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The Charles County commissioners rejected on a 3-2 vote Tuesday the proposal of a six-member work group charged with drawing a state-mandated septic tier map for Charles County, instead opting to move half of the 18,000-acre deferred development district spanning Waldorf and Bryans Road into a zone planned for future sewer service.

The approved map essentially shifts 9,000 acres of the deferred development district out of Tier IV, which is reserved for forest and resource conservation, and into Tier II, where future sewer service is planned.

Charles County Environmental Program Manager Charles Rice presented the panel’s map proposal to the commissioners alongside Director of Planning and Growth Management Peter Aluotto and Planning Director Steve Ball. The three staff members recommended the board take action on the proposal.

“Is there any more land by law where we’re allowed to build?” Commissioner Bobby Rucci (D) asked.

Rice said the large deferred development district, which technically is planned for future sewer, could have been placed in Tier II but was put in Tier IV because none of it has been released for development. He also noted that half of the deferred development district already is protected lands.

It made more sense to keep the deferred development district in Tier IV until it is actually released for development, Ball said.

Commissioner Debra M. Davis (D) asked for a breakdown of “anything else that could be either or, specifically in the deferred development district.”

After a short break, staff returned with a new map putting half of the 18,000-acre deferred development district in Tier II, with the other half being made up of protected Mattawoman Creek watershed that remained in Tier IV.

“We feel this meets the intent of the septic bill,” Rice said.

Having just seen the new map, Maryland Department of Planning Secretary Rich Hall said he was unable to determine whether it was legal.

“This sends the absolute worst message imaginable,” Commissioner Ken Robinson (D) said. “We’ve heard for years how threatened the Mattawoman is, and this is just too close.”

“It doesn’t make any sense to me to take this area that was pristine, necessary for the protection for the Mattawoman,” and open it to development, board President Candice Quinn Kelly (D) said.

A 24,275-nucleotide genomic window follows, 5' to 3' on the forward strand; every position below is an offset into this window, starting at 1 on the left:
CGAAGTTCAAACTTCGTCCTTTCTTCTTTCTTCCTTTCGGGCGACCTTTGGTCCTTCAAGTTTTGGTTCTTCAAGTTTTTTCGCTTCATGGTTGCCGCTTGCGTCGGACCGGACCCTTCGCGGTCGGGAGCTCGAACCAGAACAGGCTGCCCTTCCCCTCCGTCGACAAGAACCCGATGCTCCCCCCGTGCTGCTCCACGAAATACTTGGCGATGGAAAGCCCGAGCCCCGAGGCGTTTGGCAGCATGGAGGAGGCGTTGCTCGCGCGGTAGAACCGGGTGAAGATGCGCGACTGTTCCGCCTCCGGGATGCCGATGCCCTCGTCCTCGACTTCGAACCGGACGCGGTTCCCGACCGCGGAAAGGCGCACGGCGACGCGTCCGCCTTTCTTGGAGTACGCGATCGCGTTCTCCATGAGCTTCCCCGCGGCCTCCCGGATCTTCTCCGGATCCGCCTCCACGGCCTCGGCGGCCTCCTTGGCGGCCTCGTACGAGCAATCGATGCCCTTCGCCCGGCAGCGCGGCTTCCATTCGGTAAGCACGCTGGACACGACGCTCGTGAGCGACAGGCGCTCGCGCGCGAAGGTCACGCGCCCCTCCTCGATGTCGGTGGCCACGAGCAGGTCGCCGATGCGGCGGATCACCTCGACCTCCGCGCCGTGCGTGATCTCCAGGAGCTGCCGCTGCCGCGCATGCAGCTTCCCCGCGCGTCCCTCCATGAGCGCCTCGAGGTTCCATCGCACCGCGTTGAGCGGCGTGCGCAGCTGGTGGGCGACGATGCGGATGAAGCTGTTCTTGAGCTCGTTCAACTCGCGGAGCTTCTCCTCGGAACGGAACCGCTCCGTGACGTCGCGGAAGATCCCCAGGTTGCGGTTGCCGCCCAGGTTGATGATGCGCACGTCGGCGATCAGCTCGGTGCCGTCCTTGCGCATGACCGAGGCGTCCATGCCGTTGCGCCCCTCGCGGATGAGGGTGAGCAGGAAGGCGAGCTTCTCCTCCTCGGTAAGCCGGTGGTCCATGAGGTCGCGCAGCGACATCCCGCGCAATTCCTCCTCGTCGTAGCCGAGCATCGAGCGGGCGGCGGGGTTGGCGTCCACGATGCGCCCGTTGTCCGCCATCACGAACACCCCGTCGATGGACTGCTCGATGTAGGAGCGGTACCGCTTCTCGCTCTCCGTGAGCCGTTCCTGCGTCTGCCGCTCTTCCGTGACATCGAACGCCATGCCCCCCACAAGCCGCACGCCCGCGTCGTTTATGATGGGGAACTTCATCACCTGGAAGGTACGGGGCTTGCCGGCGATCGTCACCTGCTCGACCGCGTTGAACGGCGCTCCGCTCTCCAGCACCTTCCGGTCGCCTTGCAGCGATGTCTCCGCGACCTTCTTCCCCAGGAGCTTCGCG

Robinson and Kelly voted against the altered map, while Rucci, Davis and board Vice President Reuben B. Collins II (D), who originally proposed the work group in early January, voted to approve it.

The panel fell short of completing its task by the Feb. 28 deadline and instead presented the board with a near-complete template last week.

The commissioners voted to table the matter until their meeting this week, but the work group elected to meet again when Collins said it was critical that the panel reach a finished proposal.

The work group is composed of Hall, Charles County Planning Commission Chairman Steve Bunker, former planning commission member Joseph Richard, La Plata farmer David Lines, local developer Doug Meeker and former Calvert County Planning Director Greg Bowen.

In addition to the template, the work group recommended 11 amendments to the county’s comprehensive plan, including the creation of a purchase of development rights program; a $5 million loan fund for land trusts; and a local agriculture, forestry and fisheries advisory board. The commissioners will take the amendments under consideration for a vote at a later meeting.

State and county staff met March 5 to conduct the necessary tweaks and presented separate recommendations to the panel Friday.